Veteran artisan Shih Chih-hui, the recipient of the 2014 National Crafts Achievement Award, has been devoted to the trade of wooden Buddha sculptures since the age of 16.
Born in Changhua's Lukang Township, Shih began his apprenticeship in 1950 under his father, who was an established and revered craftsman skilled in the Quangzhou-style of decorated Buddha statues.
Under the patriarchal mentorship, Shih mastered the intricate craft encompassing wood sculpturing, clay molding, gold inlaying, resin weaving, and painting. Shih became known for his attention to detail — such as realistic proportions, regal posture, and facial expression — and decoration style that incorporate Taiwanese elements.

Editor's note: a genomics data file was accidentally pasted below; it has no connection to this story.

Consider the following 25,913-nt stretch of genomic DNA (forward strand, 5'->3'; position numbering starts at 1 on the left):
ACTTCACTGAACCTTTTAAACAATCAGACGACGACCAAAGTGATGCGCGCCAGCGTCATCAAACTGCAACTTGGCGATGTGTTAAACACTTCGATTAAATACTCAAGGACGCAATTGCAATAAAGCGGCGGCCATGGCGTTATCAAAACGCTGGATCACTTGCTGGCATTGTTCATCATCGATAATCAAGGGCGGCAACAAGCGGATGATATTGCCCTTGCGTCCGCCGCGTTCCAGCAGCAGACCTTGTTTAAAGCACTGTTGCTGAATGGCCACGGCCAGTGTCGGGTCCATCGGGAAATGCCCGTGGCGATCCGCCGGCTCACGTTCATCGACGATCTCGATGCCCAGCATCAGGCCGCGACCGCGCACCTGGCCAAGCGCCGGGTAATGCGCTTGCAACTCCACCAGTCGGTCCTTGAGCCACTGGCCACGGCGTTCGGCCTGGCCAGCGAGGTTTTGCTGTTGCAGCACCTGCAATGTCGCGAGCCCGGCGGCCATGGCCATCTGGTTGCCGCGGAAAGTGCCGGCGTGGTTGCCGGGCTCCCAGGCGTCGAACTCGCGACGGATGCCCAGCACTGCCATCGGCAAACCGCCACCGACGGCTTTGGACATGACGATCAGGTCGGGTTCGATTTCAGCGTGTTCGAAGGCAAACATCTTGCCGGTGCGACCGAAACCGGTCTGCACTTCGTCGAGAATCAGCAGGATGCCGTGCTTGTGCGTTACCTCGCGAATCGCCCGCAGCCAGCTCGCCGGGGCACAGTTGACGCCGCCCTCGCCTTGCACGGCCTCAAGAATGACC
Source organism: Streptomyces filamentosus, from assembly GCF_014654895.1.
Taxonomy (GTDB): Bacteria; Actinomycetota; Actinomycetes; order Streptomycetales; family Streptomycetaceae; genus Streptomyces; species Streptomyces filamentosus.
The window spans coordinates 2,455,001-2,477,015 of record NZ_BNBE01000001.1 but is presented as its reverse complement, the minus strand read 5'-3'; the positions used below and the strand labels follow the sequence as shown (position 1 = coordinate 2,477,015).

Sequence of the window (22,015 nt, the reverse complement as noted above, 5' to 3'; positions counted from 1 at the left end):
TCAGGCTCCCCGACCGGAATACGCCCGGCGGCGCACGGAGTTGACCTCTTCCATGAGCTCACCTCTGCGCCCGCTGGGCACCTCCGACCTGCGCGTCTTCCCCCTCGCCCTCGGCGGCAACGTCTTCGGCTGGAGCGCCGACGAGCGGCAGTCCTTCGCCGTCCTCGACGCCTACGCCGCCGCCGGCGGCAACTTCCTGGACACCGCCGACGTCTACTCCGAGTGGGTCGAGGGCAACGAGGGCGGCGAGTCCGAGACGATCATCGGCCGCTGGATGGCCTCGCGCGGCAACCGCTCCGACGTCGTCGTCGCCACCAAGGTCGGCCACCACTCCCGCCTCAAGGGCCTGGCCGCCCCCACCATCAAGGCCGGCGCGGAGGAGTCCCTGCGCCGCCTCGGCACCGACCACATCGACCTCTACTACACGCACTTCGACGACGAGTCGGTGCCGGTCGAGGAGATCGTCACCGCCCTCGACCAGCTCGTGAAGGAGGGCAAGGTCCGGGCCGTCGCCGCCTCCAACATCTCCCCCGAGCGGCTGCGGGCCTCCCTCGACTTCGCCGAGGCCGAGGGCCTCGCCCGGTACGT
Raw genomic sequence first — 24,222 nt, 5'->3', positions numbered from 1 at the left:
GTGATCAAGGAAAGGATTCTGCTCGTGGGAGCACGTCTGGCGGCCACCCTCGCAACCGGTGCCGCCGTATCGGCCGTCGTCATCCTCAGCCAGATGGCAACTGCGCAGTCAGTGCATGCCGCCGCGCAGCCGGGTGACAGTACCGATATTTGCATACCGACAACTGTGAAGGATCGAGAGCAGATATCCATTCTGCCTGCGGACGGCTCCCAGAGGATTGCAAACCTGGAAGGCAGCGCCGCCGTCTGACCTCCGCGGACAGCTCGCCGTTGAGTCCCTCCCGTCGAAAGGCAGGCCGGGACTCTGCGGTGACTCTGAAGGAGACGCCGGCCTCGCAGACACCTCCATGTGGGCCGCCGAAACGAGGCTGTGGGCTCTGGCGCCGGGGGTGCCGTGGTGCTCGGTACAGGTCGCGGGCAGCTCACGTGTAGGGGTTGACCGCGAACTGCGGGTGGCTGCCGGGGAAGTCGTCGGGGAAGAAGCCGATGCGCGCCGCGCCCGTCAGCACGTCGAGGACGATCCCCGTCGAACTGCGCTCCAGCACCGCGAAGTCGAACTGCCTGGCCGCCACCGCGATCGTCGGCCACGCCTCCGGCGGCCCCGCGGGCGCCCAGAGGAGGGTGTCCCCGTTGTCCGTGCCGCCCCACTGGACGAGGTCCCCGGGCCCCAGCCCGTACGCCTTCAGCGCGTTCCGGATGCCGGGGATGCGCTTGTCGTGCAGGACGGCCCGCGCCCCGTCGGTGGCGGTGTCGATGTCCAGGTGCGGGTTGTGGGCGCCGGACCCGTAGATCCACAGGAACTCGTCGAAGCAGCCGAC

Moreover, in adherence to the strict traditions governing the creation of religious objects, Shih also practices worshipping the block of wood before it is touched by a sculpturing knife (開斧), in which the deity is asked to grant consent to the making of a statue in its image.
He then holds a statue possession ceremony (入神) in which auspicious items such as hornets and cereal grains are used to imbue the deity's consciousness into the sculpture. The final act of the ceremony is completed by dotting the eyes (開光點眼) to awaken the statue.